Restoration  -   · This term refers to the return of Prince Charles, the son of Charles I, whom Puritans had beheaded during the civil war. After the death of the dictator Oliver Cromwell, Parliament invited Charles to take the throne, and he landed in England in 1660 and restored the monarchy. After years of Puritan rule, the Restoration became famous as period of immorality and decadence--a long revelry celebrating the end of the theocracy.
Scientific Revolution -   · A somewhat general term, referring the period in the 17th century when scientific knowledge exploded in Western Europe. There were many famous figures in this epoch (Galileo, Kepler, Harvey, Boyle, Leibniz), but Isaac Newton was probably the most celebrated, for his discovery of the fundamental law of the universe, the principle of gravitation. For more information, see the SparkNote on The Scientific Revolution.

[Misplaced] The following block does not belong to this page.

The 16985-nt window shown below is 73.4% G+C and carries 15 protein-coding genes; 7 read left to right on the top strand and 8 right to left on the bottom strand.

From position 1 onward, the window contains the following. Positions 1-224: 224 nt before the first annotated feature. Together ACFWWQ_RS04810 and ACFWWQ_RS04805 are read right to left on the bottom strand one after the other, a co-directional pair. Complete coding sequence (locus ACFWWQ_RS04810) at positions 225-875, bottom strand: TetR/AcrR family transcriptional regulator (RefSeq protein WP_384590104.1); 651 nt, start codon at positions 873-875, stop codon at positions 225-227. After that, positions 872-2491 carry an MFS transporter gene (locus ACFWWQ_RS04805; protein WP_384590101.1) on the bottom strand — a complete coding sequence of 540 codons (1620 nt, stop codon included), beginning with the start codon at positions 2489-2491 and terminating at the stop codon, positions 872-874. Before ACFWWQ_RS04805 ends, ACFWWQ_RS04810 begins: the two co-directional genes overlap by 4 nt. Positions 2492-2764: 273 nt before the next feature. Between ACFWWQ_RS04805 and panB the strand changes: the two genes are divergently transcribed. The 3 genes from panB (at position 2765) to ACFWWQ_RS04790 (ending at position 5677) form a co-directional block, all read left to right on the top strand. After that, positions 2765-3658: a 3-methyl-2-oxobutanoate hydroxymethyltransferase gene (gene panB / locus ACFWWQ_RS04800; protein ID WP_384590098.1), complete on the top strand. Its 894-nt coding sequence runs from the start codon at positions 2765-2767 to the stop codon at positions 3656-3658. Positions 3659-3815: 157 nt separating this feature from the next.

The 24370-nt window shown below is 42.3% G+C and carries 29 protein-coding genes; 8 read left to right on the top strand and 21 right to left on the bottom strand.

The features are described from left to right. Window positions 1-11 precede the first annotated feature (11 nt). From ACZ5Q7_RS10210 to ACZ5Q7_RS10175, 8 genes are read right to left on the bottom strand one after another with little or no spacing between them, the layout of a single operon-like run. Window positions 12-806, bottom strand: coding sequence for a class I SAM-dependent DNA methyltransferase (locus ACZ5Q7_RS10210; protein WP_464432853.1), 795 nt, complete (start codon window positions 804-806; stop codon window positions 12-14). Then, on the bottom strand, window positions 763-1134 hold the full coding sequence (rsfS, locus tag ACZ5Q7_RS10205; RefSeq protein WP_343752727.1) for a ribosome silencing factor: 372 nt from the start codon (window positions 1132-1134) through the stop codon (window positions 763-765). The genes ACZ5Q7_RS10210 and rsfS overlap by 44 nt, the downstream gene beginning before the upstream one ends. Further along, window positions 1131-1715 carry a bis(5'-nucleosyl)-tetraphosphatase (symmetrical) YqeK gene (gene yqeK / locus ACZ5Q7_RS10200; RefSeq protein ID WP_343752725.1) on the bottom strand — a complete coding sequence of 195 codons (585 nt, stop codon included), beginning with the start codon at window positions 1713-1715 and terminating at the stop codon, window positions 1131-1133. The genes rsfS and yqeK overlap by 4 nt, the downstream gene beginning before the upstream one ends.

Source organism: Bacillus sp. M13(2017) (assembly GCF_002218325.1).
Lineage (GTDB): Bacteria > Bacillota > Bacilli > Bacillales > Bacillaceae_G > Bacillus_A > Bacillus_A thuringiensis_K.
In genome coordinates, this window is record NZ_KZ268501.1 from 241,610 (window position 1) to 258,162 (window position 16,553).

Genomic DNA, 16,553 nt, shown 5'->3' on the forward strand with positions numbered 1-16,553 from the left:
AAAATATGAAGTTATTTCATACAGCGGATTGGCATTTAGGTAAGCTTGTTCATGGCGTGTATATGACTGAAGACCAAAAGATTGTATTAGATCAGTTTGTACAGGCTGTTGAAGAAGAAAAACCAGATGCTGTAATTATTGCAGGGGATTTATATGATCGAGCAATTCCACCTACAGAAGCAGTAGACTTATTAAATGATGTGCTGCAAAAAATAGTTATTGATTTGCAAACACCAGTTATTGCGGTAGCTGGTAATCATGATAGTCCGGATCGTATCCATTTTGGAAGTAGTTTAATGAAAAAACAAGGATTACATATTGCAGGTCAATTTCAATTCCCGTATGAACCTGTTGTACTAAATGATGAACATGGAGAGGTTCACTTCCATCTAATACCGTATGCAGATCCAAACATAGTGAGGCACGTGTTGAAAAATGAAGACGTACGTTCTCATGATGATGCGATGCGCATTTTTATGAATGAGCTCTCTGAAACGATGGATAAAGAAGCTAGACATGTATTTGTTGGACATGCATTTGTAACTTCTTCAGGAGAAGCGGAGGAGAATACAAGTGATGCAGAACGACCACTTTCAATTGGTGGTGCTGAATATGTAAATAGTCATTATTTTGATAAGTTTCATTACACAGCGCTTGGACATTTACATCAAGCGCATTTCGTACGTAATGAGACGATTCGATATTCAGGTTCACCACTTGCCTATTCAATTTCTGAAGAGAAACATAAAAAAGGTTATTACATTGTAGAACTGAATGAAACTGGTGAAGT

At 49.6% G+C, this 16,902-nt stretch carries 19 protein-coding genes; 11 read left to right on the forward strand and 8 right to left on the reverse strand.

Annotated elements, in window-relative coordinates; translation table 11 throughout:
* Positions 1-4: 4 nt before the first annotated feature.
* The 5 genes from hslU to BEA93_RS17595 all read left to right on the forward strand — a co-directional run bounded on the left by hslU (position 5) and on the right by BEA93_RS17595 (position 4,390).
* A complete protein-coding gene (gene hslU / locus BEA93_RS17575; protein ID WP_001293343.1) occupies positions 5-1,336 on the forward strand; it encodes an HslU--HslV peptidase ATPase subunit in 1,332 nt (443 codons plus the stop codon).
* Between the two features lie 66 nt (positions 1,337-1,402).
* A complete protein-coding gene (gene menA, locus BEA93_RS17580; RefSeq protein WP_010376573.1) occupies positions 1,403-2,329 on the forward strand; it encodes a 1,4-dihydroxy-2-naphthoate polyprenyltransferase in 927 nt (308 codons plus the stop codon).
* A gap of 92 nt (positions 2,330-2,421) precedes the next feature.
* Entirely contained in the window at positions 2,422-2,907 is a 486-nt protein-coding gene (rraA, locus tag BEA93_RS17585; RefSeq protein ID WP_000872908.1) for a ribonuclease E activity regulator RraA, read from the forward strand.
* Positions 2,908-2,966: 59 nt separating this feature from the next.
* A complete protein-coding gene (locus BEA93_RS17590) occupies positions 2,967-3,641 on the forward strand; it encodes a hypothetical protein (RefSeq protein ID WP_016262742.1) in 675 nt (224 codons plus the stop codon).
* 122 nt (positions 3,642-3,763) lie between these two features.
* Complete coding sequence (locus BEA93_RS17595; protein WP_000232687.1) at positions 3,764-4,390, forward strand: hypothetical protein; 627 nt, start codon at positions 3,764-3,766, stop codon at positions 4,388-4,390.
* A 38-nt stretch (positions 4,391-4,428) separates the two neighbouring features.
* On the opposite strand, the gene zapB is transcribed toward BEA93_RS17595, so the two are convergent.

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Newton having been inFatioated

by martinuddin, September 09, 2012

Please note that G.W. von Leibniz died in 1716, not 1714 as stated in the time line.
In the test, the question where Isaac studied mentions the year 1616, err for 1661.
I took the test and came to 94 % but I contend that he never had any lovers at no point. He was inFatioated as far as I know so the right answer is not in the list!